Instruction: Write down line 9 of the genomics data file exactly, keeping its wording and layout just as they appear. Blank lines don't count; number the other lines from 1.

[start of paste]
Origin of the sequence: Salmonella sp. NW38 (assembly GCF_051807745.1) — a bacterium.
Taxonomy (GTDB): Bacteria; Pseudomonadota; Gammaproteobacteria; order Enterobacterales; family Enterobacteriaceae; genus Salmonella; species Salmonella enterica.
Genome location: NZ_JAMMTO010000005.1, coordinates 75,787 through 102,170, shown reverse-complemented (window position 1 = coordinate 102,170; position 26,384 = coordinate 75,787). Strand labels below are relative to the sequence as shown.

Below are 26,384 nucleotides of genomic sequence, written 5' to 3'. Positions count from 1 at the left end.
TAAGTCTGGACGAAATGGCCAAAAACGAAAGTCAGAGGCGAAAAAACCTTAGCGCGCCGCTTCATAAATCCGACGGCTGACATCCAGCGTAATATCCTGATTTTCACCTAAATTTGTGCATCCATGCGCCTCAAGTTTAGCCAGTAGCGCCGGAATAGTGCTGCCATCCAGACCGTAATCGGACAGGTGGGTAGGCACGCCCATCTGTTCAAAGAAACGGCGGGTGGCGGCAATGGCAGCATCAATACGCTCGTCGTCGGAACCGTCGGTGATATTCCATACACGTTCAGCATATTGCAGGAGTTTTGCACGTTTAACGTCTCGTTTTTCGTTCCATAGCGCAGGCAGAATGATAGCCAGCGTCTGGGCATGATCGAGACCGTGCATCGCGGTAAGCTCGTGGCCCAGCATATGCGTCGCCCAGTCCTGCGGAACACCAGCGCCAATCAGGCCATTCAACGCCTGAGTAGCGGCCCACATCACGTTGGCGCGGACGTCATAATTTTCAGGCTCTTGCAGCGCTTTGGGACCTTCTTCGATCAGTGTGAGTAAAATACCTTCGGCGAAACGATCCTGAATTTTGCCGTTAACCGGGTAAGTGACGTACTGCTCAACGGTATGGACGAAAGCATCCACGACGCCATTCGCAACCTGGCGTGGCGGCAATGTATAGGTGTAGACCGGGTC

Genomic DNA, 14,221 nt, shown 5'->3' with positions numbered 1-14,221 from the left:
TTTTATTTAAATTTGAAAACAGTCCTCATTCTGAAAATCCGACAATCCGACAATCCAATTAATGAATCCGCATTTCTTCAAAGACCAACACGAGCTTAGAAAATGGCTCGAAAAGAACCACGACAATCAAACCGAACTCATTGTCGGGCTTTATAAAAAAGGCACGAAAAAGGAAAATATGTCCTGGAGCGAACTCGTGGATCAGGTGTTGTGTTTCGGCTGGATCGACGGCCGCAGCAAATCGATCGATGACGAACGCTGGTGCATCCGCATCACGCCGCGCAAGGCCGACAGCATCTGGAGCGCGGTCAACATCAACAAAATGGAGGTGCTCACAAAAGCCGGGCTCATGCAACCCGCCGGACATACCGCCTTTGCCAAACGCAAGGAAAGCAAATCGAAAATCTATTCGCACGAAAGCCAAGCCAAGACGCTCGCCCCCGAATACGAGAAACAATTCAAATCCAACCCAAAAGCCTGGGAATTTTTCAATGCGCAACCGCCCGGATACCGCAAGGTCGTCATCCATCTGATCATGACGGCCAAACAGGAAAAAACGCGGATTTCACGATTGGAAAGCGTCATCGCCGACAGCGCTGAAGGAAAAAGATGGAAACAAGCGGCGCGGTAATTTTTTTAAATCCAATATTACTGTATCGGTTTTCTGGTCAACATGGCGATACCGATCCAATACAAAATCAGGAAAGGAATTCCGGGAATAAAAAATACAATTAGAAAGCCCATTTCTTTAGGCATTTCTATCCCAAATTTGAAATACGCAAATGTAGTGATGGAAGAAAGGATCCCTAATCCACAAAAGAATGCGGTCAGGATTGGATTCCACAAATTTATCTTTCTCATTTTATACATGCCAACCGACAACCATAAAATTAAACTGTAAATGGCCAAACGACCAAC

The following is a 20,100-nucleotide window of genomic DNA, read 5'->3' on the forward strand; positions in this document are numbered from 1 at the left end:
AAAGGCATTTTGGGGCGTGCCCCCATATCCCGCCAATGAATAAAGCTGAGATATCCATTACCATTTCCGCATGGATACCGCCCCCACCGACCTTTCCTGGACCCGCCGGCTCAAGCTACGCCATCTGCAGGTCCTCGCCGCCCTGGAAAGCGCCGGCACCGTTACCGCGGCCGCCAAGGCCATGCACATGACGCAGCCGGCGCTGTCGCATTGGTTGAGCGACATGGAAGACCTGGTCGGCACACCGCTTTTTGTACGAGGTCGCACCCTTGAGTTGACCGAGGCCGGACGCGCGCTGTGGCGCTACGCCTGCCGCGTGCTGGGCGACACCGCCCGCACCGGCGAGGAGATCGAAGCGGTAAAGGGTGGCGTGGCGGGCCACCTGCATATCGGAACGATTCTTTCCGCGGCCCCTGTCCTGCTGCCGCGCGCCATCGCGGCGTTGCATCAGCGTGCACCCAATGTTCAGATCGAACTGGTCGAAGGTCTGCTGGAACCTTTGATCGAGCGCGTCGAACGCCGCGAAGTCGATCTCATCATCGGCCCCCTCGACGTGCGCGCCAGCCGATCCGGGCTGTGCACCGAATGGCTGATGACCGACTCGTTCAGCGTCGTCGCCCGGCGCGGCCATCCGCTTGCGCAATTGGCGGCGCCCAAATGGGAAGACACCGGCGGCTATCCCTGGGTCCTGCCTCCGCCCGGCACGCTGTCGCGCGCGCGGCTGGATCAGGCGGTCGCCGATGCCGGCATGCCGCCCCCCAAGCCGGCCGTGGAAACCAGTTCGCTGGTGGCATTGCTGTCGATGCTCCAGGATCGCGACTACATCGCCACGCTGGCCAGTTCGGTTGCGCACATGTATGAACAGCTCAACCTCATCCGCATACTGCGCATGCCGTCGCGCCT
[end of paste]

AAAGGCATTTTGGGGCGTGCCCCCATATCCCGCCAATGAATAAAGCTGAGATATCCATTACCATTTCCGCATGGATACCGCCCCCACCGACCTTTCCTGGACCCGCCGGCTCAAGCTACGCCATCTGCAGGTCCTCGCCGCCCTGGAAAGCGCCGGCACCGTTACCGCGGCCGCCAAGGCCATGCACATGACGCAGCCGGCGCTGTCGCATTGGTTGAGCGACATGGAAGACCTGGTCGGCACACCGCTTTTTGTACGAGGTCGCACCCTTGAGTTGACCGAGGCCGGACGCGCGCTGTGGCGCTACGCCTGCCGCGTGCTGGGCGACACCGCCCGCACCGGCGAGGAGATCGAAGCGGTAAAGGGTGGCGTGGCGGGCCACCTGCATATCGGAACGATTCTTTCCGCGGCCCCTGTCCTGCTGCCGCGCGCCATCGCGGCGTTGCATCAGCGTGCACCCAATGTTCAGATCGAACTGGTCGAAGGTCTGCTGGAACCTTTGATCGAGCGCGTCGAACGCCGCGAAGTCGATCTCATCATCGGCCCCCTCGACGTGCGCGCCAGCCGATCCGGGCTGTGCACCGAATGGCTGATGACCGACTCGTTCAGCGTCGTCGCCCGGCGCGGCCATCCGCTTGCGCAATTGGCGGCGCCCAAATGGGAAGACACCGGCGGCTATCCCTGGGTCCTGCCTCCGCCCGGCACGCTGTCGCGCGCGCGGCTGGATCAGGCGGTCGCCGATGCCGGCATGCCGCCCCCCAAGCCGGCCGTGGAAACCAGTTCGCTGGTGGCATTGCTGTCGATGCTCCAGGATCGCGACTACATCGCCACGCTGGCCAGTTCGGTTGCGCACATGTATGAACAGCTCAACCTCATCCGCATACTGCGCATGCCGTCGCGCCT